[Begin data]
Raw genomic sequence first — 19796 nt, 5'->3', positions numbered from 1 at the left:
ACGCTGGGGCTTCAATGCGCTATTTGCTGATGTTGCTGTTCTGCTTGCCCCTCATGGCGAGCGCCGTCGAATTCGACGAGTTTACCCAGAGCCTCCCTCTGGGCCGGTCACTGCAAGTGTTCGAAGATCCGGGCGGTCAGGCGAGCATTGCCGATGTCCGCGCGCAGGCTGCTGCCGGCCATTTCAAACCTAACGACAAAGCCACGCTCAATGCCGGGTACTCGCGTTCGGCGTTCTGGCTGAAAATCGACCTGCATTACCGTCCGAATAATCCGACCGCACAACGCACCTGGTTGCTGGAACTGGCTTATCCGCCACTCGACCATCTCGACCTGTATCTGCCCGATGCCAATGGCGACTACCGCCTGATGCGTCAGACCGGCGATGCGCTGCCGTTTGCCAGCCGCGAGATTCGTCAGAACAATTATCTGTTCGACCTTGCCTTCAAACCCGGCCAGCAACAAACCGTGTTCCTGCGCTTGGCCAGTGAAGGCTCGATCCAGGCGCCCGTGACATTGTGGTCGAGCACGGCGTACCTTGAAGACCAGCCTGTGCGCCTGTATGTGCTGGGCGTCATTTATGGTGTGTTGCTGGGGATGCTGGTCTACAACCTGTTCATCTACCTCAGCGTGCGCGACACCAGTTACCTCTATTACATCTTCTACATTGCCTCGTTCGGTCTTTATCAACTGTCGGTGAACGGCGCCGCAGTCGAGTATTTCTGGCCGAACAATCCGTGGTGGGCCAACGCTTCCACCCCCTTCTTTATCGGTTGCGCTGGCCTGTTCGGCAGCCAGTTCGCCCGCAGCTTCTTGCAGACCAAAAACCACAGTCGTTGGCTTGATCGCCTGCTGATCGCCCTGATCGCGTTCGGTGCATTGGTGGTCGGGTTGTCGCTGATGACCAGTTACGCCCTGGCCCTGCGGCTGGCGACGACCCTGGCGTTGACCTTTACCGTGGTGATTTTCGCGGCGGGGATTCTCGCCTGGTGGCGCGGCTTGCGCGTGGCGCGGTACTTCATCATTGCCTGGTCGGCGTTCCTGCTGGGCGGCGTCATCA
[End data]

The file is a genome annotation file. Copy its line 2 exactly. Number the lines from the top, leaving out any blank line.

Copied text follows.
ACGCTGGGGCTTCAATGCGCTATTTGCTGATGTTGCTGTTCTGCTTGCCCCTCATGGCGAGCGCCGTCGAATTCGACGAGTTTACCCAGAGCCTCCCTCTGGGCCGGTCACTGCAAGTGTTCGAAGATCCGGGCGGTCAGGCGAGCATTGCCGATGTCCGCGCGCAGGCTGCTGCCGGCCATTTCAAACCTAACGACAAAGCCACGCTCAATGCCGGGTACTCGCGTTCGGCGTTCTGGCTGAAAATCGACCTGCATTACCGTCCGAATAATCCGACCGCACAACGCACCTGGTTGCTGGAACTGGCTTATCCGCCACTCGACCATCTCGACCTGTATCTGCCCGATGCCAATGGCGACTACCGCCTGATGCGTCAGACCGGCGATGCGCTGCCGTTTGCCAGCCGCGAGATTCGTCAGAACAATTATCTGTTCGACCTTGCCTTCAAACCCGGCCAGCAACAAACCGTGTTCCTGCGCTTGGCCAGTGAAGGCTCGATCCAGGCGCCCGTGACATTGTGGTCGAGCACGGCGTACCTTGAAGACCAGCCTGTGCGCCTGTATGTGCTGGGCGTCATTTATGGTGTGTTGCTGGGGATGCTGGTCTACAACCTGTTCATCTACCTCAGCGTGCGCGACACCAGTTACCTCTATTACATCTTCTACATTGCCTCGTTCGGTCTTTATCAACTGTCGGTGAACGGCGCCGCAGTCGAGTATTTCTGGCCGAACAATCCGTGGTGGGCCAACGCTTCCACCCCCTTCTTTATCGGTTGCGCTGGCCTGTTCGGCAGCCAGTTCGCCCGCAGCTTCTTGCAGACCAAAAACCACAGTCGTTGGCTTGATCGCCTGCTGATCGCCCTGATCGCGTTCGGTGCATTGGTGGTCGGGTTGTCGCTGATGACCAGTTACGCCCTGGCCCTGCGGCTGGCGACGACCCTGGCGTTGACCTTTACCGTGGTGATTTTCGCGGCGGGGATTCTCGCCTGGTGGCGCGGCTTGCGCGTGGCGCGGTACTTCATCATTGCCTGGTCGGCGTTCCTGCTGGGCGGCGTCATCA